Publishing IdeaPress apps to the Android and Windows phone stores

Hey guys, I’ve heard of a lot of people having trouble submitting their apps to the Windows Store, so I thought I’d take some time to write about what you need to do. Including, what you’ll need, the steps involved and finally some common mistakes that people make that can delay the submission process. At Idea Notion, we’ve been through almost 500 app submissions, so we’ve experienced just about every possible delay that can be had from the Windows Phone store. Hopefully I’ll be able to pass on some of the wisdom so you don’t have to make the same mistakes!

What you’ll need:

A developer account: Currently, a developer account for Windows phone costs $50 a year, which is about middle of the road for app stores, with Apple charging $99 and Google charging $25.

A working app: Kind of important! needs to be a .xap file form. For this demo I’ll be using an app I made for free with ideapress based on the Make Web Not War website.

Pictures: You’re going to need pictures of your app including a logo, background and screenshots.

Privacy Policy: One of the more unknown requirements, in fact, all app stores require a privacy policy so that potential downloaders can know how their data is being used. I give an example of one further on.

Step 1: Getting started and App info

Once you’ve gotten all of those items together and logged into your developer account, click on “submit an app” on your dashboard:


Here you will see the sections that you’ll have to complete in order to publish your app. Let’s start with the first one App info:

App name: This is different than the app name that people will see in the store (that name is taken from the code of your app). This is just for the internal team at Microsoft. Just use the same one as in the code for simplicities sake.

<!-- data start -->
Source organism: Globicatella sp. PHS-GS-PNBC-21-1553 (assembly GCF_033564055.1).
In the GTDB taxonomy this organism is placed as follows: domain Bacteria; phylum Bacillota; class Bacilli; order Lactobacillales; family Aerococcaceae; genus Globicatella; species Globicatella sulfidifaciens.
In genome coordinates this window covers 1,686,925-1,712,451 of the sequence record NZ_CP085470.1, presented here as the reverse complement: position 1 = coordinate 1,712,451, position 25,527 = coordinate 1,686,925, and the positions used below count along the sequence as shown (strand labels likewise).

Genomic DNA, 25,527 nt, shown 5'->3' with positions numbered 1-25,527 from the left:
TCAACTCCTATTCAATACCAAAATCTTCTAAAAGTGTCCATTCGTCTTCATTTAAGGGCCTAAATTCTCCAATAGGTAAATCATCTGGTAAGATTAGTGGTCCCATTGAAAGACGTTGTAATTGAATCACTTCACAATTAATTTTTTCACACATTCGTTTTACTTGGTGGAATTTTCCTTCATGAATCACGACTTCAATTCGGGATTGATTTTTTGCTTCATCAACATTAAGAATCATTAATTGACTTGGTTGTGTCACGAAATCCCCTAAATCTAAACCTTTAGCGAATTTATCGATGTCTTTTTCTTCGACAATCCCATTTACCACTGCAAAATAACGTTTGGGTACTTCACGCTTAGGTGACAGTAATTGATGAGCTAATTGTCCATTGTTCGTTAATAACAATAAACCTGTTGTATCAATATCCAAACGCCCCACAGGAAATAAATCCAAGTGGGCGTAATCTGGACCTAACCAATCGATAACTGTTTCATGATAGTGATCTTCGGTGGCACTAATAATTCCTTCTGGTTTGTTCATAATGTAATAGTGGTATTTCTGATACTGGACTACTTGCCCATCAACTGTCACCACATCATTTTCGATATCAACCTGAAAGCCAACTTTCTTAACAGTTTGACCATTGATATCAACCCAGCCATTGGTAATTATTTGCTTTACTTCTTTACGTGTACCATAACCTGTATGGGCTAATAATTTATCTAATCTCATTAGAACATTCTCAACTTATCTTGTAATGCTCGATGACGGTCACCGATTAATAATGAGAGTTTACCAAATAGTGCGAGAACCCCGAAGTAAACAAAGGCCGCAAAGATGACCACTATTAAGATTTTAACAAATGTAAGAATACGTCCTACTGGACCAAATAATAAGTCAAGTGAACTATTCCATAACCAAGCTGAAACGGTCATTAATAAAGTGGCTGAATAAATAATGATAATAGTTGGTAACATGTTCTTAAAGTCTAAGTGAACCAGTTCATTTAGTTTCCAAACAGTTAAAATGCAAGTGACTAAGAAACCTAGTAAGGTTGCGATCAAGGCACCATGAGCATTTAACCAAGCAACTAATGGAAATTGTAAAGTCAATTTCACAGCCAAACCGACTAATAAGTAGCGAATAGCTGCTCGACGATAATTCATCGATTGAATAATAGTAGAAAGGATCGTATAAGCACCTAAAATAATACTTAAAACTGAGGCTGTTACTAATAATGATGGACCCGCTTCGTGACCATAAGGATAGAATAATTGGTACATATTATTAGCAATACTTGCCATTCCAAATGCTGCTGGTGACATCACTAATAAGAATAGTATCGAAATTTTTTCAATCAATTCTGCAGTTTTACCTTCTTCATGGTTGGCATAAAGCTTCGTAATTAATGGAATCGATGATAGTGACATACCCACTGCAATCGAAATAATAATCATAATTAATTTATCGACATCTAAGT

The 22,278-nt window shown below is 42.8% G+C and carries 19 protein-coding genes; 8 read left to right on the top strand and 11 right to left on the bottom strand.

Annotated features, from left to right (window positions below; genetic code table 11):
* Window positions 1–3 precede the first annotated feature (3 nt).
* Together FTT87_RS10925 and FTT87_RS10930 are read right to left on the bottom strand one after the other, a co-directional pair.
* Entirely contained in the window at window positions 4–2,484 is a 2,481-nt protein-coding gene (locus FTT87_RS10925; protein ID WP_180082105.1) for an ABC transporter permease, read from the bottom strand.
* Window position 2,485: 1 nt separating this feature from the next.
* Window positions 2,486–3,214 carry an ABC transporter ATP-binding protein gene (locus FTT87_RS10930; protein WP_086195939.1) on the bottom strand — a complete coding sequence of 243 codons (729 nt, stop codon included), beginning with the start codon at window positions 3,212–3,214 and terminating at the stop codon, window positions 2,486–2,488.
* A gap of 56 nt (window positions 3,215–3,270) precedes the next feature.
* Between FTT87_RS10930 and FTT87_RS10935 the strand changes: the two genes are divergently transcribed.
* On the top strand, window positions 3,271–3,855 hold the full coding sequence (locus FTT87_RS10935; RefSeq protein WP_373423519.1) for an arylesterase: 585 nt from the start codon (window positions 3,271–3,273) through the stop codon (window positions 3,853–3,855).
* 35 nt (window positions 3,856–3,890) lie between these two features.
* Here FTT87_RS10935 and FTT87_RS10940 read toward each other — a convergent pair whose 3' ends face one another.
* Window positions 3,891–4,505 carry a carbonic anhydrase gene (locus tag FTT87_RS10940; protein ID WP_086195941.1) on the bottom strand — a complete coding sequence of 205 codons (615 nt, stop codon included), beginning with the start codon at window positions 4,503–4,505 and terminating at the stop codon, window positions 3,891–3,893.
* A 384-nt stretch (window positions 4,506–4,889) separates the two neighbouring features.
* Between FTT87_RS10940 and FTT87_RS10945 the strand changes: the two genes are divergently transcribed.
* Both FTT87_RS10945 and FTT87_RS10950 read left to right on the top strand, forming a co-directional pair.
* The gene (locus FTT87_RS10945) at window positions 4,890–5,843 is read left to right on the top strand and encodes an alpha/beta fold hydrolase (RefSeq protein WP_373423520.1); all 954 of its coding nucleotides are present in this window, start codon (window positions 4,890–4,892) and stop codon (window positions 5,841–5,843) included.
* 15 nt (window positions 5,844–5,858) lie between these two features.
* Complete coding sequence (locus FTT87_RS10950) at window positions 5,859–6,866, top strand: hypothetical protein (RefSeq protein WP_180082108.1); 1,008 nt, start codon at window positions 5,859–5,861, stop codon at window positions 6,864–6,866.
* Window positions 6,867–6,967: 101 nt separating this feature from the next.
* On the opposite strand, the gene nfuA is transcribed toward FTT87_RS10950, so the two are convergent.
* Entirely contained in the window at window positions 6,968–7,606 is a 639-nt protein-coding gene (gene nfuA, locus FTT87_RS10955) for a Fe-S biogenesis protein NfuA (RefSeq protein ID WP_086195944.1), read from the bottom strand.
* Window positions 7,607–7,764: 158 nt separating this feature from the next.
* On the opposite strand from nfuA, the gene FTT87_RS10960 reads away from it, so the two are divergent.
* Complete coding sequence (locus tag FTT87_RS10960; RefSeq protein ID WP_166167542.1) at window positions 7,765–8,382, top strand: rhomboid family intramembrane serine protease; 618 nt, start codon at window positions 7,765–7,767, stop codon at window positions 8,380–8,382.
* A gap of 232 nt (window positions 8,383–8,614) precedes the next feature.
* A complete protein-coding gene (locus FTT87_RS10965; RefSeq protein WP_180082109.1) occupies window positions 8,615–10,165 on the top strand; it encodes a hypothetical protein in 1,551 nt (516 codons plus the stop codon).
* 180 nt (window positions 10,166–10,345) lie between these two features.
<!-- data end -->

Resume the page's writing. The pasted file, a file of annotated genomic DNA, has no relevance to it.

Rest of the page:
App category: This part is important. Apps submitted under an inappropriate category will be rejected. A lot of people struggle here because Microsoft only provides a few set categories. My advice here is to focus on the main topic of your app. If you’re mainly a social blogger but sometimes talk about tech, don’t label your app under the tech category.

Pricing: This one is up to you, but you’ll also see an option for free trials. Just make sure you’ve enabled them in your apps code before you check that box.

Market distribution and Distribution channels: Another common reason why apps can be rejected. Make sure your apps content complies with the policies of Microsoft as well as the countries that you want to publish in. Some countries have pretty stringent requirements so give the list a good read through to make sure everything fits.

Publish: Here you have the option of either having your app published as soon as its approved or having it put on standby. Unless you have a specific launch date in mind, just have it publish once its approved. Once an app is approved, you cannot edit it again without redoing the whole submission process.

Step 2: App description

Now we can move on to actually uploading your app. The app description section is the last mandatory section before you can submit your app for review.

The first thing we’re going to do is upload the .xap file and set a version number.


If this is your first app, then the version defaults to 1.0. Try keep track of your changes and app updates so that when people try to update the app they don’t get confused with an incorrect version number.

Next we move on to the description and keywords boxes. The description is the MOST common reason for app store rejections. The Microsoft submission team puts a lot of emphasis on this. Nearly 80% of the rejections I’ve seen from IdeaPress have been because of a poor description.

A proper description should include:

  • The main topic of your app
  • The features that are included
  • No promotional information. No sales pitch here, this needs to be a bare bones description of your app.

Keywords are another important section, a keyword dictates when your app appears as a search result. Since I’ve used a MWNW app, I’ve imputed Open data and Open government. Now, when someone searches for those keywords, my app will appear. Your app will get rejected if Microsoft feels like your keywords are not relevant enough.